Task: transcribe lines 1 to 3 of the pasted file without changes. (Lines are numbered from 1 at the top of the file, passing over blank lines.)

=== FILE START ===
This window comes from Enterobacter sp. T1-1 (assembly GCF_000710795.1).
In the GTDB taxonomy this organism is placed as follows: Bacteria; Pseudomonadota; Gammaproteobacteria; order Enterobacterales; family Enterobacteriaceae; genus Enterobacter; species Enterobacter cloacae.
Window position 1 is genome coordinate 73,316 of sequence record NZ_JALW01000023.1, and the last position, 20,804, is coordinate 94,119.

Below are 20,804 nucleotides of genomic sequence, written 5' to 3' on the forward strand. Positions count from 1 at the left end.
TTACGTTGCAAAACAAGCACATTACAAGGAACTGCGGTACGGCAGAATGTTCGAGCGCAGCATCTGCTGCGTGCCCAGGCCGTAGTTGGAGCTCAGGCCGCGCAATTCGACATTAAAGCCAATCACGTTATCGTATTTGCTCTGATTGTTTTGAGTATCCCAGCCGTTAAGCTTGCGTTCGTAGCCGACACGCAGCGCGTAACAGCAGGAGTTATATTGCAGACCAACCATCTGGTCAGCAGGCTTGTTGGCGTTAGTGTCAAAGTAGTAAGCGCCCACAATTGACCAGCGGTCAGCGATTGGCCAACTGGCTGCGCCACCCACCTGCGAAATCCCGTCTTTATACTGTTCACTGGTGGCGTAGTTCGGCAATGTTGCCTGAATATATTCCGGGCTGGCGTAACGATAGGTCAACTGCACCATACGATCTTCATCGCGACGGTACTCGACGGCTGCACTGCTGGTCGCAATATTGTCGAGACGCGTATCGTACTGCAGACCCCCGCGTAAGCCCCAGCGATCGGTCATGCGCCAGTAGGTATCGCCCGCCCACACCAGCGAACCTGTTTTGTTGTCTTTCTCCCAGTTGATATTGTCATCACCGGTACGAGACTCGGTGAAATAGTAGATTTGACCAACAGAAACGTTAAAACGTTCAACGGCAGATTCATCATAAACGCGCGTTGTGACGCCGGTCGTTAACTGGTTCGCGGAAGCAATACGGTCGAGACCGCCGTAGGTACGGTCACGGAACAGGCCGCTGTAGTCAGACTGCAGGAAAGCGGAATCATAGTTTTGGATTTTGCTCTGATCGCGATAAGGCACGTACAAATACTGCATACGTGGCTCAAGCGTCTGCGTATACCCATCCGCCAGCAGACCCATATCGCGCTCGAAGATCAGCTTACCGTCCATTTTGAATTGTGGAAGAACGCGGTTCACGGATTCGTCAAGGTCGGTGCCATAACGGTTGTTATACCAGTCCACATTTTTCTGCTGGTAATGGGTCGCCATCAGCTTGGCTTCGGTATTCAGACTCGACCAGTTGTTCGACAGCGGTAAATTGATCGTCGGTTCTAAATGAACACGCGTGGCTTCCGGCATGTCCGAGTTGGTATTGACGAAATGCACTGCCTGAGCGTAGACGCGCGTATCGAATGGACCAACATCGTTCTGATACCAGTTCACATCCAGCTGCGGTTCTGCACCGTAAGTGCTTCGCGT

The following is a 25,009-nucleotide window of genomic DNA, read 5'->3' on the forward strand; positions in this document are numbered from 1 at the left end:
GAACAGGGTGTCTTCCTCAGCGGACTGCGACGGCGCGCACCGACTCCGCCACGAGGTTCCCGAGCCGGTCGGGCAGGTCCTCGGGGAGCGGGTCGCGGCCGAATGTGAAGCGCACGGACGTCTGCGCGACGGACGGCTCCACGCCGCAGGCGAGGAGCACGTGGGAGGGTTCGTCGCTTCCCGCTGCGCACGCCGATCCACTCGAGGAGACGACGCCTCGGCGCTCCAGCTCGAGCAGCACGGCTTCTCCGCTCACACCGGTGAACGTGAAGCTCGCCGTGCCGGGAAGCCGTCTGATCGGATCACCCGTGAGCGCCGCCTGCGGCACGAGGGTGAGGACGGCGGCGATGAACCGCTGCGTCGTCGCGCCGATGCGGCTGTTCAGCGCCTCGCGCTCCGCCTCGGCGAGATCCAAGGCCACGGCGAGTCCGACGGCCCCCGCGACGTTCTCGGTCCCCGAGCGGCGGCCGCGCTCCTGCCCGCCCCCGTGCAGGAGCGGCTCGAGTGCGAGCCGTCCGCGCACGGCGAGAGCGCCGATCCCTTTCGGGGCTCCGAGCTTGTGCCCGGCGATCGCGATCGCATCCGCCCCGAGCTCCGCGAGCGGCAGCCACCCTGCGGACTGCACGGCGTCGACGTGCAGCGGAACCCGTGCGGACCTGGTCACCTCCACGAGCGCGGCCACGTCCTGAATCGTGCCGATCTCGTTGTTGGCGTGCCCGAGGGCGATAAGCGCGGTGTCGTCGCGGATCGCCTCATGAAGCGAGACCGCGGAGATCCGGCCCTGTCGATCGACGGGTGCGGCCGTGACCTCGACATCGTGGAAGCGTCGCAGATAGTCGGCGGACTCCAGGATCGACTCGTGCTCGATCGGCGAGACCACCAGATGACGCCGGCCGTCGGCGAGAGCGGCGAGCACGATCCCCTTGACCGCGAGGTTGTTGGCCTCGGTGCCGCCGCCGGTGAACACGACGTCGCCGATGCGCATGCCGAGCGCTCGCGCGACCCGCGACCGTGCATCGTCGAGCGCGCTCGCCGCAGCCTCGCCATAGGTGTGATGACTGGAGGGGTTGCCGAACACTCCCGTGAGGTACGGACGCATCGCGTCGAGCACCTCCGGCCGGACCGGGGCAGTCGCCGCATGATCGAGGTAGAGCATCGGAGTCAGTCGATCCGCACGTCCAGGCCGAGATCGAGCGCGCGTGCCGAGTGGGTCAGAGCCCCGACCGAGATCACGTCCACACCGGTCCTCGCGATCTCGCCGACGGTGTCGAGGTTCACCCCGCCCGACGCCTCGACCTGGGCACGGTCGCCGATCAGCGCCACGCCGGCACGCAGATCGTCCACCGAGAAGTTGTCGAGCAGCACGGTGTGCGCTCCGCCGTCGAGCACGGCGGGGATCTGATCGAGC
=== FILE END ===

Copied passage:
This window comes from Enterobacter sp. T1-1 (assembly GCF_000710795.1).
In the GTDB taxonomy this organism is placed as follows: Bacteria; Pseudomonadota; Gammaproteobacteria; order Enterobacterales; family Enterobacteriaceae; genus Enterobacter; species Enterobacter cloacae.
Window position 1 is genome coordinate 73,316 of sequence record NZ_JALW01000023.1, and the last position, 20,804, is coordinate 94,119.